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Monthly Archives: April 2012

Application Director in 5 Minutes

The Problem

As architects, developers of software, and managers of IT infrastructure, we spend quite a bit of time (and often frustration) installing operating systems, setting up applications and components, and configuring them. These activities can be time consuming, tedious, manual, and error prone.

Application Director's Purpose and Key Concepts

Enter VMware vFabric Application Director. The key purpose for Application Director is to automate the provisioning of infrastructure and applications so it happens faster, with fewer errors, and with less headache. If you’ve ever used a standard catalog of parts, you’ll get the idea immediately because Application Director stores information in a visual representation called a blueprint. What’s in a blueprint? Basically, a blueprint includes everything you would use to build, configure, and deploy a server or group of servers to build out your application. Blueprints define all the components like the operating system, virtual machine templates, web server, application server, database server, monitoring software, packaged software, EAR, SQL, or WAR, etc.  All these components are available to drag and drop onto your blueprint’s canvas from a standard catalog. Once the core building blocks are in place on your blueprint, you can further tailor your application build plan by including dependencies, policies, and configurations.

About the Demo

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VMware Partner Q&A: 10 Things About vFabric Worth Hearing

This interview is with Jeff Reed, Application Development Executive with Logicalis.

Q1: How have you partnered with VMware?

Answer: Logicalis is a Global Systems Integrator and premier partner of VMware.  Virtualization and Cloud Computing are major world-wide practices for us, with proven experience not only in VMware’s virtualization suite of products, but also in VMware vFabric application development, deployment, and management suite of products. We provide public cloud solutions to our customers utilizing the VMware products, as well as help our customers deploy their own private clouds.  VMware is the market leader in virtualization and a leader in the transition to cloud computing. We’re collaborating on solutions and opportunities to address the needs of today’s Enterprises as well as tomorrow’s.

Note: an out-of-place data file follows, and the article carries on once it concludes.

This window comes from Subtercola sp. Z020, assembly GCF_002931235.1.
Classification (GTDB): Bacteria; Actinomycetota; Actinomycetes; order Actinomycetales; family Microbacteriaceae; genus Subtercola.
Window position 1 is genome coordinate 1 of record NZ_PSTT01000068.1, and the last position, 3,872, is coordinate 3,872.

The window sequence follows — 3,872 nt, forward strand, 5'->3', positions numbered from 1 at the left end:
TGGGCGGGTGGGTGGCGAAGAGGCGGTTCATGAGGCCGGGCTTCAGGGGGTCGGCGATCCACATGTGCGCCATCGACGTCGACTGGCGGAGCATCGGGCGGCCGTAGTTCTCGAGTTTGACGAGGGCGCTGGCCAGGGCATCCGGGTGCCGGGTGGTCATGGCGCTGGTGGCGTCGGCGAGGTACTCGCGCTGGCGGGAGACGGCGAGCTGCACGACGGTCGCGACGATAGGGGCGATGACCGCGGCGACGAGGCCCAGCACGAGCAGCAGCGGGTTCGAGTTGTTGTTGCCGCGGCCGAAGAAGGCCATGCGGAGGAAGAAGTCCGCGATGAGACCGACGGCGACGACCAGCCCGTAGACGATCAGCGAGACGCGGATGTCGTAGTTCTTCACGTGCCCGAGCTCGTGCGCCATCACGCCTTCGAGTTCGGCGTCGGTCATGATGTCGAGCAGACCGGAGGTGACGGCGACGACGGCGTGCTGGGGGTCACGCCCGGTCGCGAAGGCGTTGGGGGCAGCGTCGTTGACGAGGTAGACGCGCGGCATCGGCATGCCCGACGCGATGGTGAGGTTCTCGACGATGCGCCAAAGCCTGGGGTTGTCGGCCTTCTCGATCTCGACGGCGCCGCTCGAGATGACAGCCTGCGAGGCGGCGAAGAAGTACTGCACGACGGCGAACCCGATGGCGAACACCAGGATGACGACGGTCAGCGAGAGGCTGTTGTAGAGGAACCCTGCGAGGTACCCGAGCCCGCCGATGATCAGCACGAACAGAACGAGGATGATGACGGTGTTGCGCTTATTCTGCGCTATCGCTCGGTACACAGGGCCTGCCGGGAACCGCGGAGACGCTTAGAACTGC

Jeff Reed, Logicalis on working with VMware vFabric

Q2) What’s your firm’s background with Java, Spring, and Applications Development and Deployment?

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Using AspectJ for Accessing Private Members without Reflection

During development of Insight plugins we sometimes come across the need to access a private member of some 3rd party library.

The common approach for this is to use reflection:

While this is a widely accepted and simple approach, we searched for a way to improve this, mainly due to performance concerns as we try to maintain a very low overhead for our code agent.

Following is an alternative way we came up with for doing this with AspectJ.

The main idea is to use a mixin aspect (using inter-type declarations) that introduces a getter for the private member to the accessed class.
Then an around advice can be written to intercept calls to this getter method, in which the private member is returned and no call to proceed() is made.